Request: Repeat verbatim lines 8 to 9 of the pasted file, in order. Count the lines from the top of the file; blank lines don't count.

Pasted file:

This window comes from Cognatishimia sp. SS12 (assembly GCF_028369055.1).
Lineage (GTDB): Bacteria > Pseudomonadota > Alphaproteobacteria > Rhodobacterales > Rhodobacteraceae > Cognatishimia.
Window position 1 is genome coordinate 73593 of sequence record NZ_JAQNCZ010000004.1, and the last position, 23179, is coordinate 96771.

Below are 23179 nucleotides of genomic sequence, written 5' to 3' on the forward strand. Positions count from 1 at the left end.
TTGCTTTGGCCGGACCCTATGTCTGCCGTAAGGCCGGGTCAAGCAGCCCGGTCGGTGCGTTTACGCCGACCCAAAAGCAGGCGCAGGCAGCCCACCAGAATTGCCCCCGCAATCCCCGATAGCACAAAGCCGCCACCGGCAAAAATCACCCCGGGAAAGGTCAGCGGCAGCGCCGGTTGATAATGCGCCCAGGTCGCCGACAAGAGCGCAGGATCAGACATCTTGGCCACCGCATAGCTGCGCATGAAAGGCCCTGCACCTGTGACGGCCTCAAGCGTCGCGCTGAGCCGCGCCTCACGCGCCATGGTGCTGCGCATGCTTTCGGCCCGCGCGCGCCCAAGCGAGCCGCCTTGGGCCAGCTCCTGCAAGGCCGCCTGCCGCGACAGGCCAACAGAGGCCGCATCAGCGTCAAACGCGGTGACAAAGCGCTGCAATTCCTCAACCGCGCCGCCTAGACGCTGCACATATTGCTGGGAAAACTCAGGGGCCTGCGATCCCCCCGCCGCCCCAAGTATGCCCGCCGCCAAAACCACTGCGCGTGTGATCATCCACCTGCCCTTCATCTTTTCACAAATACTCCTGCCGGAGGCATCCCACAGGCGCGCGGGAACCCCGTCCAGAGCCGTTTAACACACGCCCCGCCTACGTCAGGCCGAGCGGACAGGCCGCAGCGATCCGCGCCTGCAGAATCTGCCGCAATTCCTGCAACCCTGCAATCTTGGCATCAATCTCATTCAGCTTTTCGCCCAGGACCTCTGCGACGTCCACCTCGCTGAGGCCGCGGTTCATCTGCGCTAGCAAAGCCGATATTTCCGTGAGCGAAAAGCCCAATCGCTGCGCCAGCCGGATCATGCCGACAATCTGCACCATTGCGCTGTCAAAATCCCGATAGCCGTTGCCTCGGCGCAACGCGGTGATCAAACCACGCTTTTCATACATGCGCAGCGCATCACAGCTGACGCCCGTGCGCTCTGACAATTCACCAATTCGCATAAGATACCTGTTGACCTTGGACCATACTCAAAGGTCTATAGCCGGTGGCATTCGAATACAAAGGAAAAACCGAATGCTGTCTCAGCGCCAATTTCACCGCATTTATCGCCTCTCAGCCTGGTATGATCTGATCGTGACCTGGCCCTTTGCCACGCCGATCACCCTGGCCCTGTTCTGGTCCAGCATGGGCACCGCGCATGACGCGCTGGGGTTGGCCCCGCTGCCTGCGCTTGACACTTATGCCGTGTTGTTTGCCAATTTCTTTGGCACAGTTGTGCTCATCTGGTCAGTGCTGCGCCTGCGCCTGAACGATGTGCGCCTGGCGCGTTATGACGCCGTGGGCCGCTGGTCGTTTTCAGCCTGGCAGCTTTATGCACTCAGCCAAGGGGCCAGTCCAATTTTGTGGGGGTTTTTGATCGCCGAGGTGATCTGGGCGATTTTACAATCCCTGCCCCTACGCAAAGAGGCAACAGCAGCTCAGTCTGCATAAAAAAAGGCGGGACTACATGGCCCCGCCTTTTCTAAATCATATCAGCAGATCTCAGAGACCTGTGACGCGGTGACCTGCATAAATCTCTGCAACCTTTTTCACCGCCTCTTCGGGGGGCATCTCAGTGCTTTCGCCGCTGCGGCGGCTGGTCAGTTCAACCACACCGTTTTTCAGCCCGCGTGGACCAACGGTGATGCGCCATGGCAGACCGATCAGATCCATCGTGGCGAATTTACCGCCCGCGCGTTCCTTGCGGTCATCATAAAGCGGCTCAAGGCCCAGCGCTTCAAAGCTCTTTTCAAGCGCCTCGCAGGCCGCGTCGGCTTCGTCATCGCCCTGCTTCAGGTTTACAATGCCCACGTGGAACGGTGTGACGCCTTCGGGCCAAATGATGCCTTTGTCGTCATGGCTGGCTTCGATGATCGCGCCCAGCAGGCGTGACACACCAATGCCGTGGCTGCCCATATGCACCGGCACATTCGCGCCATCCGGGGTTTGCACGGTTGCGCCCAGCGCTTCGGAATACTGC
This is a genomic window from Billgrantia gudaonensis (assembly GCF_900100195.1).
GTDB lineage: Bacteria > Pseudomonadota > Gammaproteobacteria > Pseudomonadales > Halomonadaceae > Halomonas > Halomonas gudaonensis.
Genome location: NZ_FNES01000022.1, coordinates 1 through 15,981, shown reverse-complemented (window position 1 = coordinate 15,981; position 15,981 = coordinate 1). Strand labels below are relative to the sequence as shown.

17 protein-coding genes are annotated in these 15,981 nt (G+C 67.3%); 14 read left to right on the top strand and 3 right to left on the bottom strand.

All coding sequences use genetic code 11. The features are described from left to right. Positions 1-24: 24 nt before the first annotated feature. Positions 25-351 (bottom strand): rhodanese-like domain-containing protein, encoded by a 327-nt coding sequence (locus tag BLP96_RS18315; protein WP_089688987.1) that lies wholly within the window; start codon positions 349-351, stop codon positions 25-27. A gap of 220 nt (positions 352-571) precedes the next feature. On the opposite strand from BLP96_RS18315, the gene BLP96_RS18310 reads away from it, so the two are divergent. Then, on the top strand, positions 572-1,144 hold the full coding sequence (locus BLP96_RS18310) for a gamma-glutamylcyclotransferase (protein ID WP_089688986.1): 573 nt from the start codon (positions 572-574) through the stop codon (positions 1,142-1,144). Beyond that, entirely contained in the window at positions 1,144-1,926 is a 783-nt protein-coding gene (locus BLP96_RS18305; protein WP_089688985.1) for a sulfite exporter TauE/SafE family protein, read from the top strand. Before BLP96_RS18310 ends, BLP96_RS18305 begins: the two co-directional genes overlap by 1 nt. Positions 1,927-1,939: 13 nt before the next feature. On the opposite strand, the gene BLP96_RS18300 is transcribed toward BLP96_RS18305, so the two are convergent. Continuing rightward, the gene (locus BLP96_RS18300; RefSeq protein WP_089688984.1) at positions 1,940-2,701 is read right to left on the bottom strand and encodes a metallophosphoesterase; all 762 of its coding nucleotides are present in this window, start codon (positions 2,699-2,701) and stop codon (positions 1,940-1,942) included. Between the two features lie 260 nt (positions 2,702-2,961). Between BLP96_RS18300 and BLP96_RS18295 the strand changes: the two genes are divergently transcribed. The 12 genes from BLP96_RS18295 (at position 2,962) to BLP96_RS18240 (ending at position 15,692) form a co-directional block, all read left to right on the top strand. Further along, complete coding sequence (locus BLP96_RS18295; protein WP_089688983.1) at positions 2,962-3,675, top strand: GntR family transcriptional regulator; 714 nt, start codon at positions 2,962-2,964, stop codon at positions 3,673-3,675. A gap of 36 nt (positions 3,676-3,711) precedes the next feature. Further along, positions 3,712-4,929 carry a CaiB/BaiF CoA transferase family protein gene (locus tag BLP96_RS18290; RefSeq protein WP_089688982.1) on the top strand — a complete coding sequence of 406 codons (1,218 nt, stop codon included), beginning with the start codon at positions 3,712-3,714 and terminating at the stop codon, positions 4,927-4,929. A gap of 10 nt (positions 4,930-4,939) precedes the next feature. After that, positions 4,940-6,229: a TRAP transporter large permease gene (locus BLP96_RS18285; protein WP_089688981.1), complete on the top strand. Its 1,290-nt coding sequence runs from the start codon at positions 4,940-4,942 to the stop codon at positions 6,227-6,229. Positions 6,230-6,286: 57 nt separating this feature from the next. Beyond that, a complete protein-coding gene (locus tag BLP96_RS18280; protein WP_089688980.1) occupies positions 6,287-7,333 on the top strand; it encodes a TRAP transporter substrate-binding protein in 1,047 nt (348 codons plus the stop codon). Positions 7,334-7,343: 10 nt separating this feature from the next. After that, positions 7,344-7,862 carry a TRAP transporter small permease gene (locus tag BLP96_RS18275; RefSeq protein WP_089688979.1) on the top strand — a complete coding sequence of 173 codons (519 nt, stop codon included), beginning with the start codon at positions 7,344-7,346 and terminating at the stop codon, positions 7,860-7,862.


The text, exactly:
Genome location: NZ_FNES01000022.1, coordinates 1 through 15,981, shown reverse-complemented (window position 1 = coordinate 15,981; position 15,981 = coordinate 1). Strand labels below are relative to the sequence as shown.

17 protein-coding genes are annotated in these 15,981 nt (G+C 67.3%); 14 read left to right on the top strand and 3 right to left on the bottom strand.